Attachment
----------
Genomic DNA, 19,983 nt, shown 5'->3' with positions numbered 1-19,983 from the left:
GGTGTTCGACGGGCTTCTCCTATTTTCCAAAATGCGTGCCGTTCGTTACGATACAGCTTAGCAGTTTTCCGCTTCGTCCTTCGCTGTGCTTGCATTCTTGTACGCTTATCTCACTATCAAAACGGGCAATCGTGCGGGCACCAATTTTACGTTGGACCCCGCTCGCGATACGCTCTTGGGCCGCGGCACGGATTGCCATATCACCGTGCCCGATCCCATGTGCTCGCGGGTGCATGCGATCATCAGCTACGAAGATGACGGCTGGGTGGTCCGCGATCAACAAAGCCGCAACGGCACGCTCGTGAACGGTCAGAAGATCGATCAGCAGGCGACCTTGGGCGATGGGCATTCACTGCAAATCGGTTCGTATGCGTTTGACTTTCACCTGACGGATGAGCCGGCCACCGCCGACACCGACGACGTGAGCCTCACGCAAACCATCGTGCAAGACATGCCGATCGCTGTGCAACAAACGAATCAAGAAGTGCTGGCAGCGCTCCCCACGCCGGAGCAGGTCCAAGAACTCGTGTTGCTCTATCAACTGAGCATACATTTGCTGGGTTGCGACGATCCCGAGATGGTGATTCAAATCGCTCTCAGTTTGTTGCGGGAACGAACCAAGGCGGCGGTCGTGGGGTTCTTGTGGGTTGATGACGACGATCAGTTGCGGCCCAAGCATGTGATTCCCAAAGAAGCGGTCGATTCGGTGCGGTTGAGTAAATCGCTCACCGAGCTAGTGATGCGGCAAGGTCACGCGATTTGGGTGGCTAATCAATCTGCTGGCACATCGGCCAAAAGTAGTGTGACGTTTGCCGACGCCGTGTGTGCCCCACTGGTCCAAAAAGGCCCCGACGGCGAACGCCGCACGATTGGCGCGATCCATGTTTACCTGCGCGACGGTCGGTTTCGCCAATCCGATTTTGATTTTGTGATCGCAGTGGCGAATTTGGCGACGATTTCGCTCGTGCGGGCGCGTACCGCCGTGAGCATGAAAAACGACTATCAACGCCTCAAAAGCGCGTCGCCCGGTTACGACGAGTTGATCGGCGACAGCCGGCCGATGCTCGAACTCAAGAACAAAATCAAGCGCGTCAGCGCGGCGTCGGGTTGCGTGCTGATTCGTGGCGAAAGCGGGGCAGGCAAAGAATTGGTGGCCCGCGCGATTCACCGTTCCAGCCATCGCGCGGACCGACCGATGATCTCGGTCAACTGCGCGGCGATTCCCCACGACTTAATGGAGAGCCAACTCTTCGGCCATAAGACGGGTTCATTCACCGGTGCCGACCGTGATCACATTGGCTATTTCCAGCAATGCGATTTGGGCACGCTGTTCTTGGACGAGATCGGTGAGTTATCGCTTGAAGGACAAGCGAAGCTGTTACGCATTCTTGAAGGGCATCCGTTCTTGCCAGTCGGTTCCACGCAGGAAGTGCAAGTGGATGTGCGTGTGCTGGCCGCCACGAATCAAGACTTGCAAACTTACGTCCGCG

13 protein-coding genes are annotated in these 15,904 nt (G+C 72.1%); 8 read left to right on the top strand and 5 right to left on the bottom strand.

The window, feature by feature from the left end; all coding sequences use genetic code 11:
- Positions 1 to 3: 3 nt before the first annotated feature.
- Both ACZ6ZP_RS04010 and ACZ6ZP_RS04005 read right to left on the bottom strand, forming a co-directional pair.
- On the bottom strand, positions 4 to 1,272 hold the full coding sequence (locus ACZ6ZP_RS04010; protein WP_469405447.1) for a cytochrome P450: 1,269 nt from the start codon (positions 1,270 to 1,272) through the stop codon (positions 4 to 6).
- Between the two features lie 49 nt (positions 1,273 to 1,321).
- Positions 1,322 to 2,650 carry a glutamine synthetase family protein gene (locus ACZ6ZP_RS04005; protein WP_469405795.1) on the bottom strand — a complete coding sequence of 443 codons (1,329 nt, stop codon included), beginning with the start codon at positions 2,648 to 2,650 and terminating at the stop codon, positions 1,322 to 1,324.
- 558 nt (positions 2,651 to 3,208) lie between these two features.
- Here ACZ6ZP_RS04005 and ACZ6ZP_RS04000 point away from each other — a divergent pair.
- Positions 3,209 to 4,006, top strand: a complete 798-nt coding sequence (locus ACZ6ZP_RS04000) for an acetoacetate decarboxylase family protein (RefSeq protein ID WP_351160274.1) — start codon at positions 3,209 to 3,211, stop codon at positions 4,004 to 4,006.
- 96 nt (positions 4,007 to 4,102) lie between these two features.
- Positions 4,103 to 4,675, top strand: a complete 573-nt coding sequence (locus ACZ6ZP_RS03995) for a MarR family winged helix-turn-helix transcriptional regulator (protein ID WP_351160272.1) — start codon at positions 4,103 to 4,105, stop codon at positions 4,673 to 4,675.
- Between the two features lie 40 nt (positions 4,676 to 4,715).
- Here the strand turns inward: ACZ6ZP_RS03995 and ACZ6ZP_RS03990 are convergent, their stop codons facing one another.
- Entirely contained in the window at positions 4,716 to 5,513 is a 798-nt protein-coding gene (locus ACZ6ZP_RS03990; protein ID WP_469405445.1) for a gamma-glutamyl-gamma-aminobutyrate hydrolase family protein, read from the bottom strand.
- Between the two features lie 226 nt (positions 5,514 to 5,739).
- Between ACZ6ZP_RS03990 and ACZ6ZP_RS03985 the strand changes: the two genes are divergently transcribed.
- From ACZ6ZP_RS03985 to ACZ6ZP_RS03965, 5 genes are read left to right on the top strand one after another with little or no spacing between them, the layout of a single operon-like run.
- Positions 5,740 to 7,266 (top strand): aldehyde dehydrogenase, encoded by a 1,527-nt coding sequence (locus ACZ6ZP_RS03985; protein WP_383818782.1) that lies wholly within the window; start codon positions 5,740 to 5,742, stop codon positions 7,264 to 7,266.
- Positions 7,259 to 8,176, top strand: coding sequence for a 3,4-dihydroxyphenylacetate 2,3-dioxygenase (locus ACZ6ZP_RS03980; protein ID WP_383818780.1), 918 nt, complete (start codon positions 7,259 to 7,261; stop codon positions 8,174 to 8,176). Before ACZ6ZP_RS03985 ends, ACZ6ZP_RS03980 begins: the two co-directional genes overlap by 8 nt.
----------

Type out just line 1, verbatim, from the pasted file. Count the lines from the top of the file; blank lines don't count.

Genomic DNA, 19,983 nt, shown 5'->3' with positions numbered 1-19,983 from the left: